The 69,000-square-foot roof is divided into several sections and eight different levels, one of which was a mere 25 square feet. The building has a parapet wall, with a 5-foot ledge around the outside of the building. The old roof was a two-ply modified bitumen system with a cap over 2-inch wood fiber insulation. The roof was over 20 years old, blistering, and at the end of its useful service life. Most of the project was a recover however, McCurdy-Walden also had to remove and replace about 2,800 square feet of wet insulation with varying thicknesses and tear out and reinstall 8-foot by 8-foot sumps at every drain.
“Due to the building’s location and the size of the site, we could not have a trash chute from the roof or a permanent dumpster on site,” said Yanez. “So, we had to store the wet insulation and roofing materials on the roof until we could get a dumpster onsite for a short time. Then the crew would load the wet materials by hand into trash bags and then onto the hydraulic lift so they could be hoisted down to ground level and then hand-transferred again into a temporary dumpster onsite. That was another item that was not only time-consuming but also required strategic scheduling ahead of time and coordination with City Hall.”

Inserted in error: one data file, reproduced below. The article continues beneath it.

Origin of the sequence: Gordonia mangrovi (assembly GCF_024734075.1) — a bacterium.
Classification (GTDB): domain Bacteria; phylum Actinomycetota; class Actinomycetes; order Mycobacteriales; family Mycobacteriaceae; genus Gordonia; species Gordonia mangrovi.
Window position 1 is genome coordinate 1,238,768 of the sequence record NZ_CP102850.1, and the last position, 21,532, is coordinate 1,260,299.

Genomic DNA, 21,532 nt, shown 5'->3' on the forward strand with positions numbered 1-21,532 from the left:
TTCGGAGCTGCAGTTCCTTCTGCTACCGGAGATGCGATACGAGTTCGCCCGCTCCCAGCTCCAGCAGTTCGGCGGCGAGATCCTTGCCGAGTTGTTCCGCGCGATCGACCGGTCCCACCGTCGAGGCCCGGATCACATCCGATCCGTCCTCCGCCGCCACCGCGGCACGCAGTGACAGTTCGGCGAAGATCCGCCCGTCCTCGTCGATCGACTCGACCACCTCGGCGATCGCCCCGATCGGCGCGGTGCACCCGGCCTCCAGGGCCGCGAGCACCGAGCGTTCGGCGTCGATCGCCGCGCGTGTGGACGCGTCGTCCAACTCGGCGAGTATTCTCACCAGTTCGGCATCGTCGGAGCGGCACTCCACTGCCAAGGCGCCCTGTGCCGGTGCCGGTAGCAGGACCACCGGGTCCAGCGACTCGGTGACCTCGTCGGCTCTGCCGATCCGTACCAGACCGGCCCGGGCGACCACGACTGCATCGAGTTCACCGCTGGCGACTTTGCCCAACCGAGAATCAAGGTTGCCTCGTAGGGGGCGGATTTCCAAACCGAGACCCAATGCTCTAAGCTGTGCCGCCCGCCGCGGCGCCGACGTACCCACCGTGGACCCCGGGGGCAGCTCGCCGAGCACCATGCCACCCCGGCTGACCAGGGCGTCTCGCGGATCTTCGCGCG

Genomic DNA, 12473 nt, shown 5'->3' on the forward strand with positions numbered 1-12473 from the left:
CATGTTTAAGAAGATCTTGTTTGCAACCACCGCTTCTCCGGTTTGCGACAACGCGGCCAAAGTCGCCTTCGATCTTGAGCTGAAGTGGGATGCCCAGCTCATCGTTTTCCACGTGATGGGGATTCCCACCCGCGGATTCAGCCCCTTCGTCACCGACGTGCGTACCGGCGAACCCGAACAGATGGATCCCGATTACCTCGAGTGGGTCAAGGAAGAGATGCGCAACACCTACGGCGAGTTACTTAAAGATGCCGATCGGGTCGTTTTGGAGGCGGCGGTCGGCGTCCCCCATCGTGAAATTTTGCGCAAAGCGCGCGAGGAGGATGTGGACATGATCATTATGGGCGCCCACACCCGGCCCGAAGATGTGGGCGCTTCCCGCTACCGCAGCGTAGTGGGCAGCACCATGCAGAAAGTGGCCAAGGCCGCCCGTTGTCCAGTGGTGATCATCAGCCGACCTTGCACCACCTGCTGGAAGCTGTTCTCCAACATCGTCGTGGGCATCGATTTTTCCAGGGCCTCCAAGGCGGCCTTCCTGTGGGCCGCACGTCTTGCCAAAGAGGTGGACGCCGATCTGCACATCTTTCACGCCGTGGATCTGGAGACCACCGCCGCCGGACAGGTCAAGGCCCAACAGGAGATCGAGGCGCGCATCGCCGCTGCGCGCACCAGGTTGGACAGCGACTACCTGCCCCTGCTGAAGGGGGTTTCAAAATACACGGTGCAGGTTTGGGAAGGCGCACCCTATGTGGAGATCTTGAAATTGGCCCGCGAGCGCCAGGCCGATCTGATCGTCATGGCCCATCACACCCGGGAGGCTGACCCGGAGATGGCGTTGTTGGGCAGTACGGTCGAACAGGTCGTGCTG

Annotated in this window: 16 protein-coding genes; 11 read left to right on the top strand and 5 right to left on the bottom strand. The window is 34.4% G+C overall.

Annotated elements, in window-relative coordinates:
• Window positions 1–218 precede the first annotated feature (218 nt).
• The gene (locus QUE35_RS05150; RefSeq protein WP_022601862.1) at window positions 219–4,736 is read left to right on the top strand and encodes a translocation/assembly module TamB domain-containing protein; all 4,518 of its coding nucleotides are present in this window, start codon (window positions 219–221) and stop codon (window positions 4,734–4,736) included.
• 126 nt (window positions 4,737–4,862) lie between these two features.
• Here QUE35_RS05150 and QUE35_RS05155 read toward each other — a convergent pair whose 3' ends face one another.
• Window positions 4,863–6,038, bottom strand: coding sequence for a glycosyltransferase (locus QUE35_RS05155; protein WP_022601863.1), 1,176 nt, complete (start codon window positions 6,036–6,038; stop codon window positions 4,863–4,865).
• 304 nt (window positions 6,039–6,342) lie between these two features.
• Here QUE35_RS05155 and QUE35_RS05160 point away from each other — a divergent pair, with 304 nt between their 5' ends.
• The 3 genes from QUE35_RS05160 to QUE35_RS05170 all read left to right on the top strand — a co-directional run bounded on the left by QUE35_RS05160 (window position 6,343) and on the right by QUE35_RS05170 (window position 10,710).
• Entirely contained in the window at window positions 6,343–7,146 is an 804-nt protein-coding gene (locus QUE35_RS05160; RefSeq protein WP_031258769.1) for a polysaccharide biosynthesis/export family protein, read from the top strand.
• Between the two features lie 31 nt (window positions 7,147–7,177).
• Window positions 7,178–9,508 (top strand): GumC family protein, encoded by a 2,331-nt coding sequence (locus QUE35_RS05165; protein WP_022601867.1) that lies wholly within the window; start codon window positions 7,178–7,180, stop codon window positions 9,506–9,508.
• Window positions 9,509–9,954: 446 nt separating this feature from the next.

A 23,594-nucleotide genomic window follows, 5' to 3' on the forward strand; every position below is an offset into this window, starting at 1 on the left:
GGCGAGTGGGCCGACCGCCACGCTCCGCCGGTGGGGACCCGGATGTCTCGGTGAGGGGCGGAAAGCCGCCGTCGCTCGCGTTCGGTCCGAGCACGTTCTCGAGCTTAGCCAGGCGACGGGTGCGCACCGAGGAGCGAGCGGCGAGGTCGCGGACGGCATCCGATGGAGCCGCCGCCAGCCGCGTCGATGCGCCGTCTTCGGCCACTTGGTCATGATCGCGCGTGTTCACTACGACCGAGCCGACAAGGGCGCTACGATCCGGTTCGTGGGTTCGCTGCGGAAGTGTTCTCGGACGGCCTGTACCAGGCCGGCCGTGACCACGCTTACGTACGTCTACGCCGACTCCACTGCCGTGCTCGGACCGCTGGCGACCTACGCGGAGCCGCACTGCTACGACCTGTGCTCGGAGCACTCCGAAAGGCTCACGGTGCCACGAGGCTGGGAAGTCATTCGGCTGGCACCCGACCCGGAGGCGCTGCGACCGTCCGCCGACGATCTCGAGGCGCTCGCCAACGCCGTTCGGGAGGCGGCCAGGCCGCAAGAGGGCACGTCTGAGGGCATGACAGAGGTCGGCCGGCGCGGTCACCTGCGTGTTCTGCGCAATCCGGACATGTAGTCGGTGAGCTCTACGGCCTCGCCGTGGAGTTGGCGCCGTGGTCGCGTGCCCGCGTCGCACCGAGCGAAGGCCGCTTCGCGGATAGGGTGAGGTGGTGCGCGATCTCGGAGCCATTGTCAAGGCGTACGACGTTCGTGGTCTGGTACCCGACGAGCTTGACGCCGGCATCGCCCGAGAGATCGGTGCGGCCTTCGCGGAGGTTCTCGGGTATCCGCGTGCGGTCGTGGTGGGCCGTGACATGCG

The roof was originally specified as an 80-mil white PVC membrane, but McCurdy-Walden recommended Carlisle’s gray Sure-Flex PVC membrane with patented APEEL Protective Film for the project. “We felt that the gray material would be better than the white fora few reasons,” said Walden. “The glare from a white roof would be pretty bad for the surrounding buildings, so we suggested the gray, which we believe will not look as dirty over time. And we really love the way the APEEL product keeps the roof so clean during installation.”
Carlisle’s patented APEEL is a protective film on the surface of the membrane that protects it from scuffs and dirt accumulation during installation. The film is easy to remove, improves the aesthetics of the finished roof, and can save valuable time and labor by eliminating the need to clean the roof after the installation is completex. For a project as complex as City Hall,APEEL was the perfect addition.
"We’ve used the TPO APEEL product several times,” said Yanez,“but this was the first time we used the PVC APEEL product. We all really loved how easy it was to install and how great the roof looked at the end of the project.”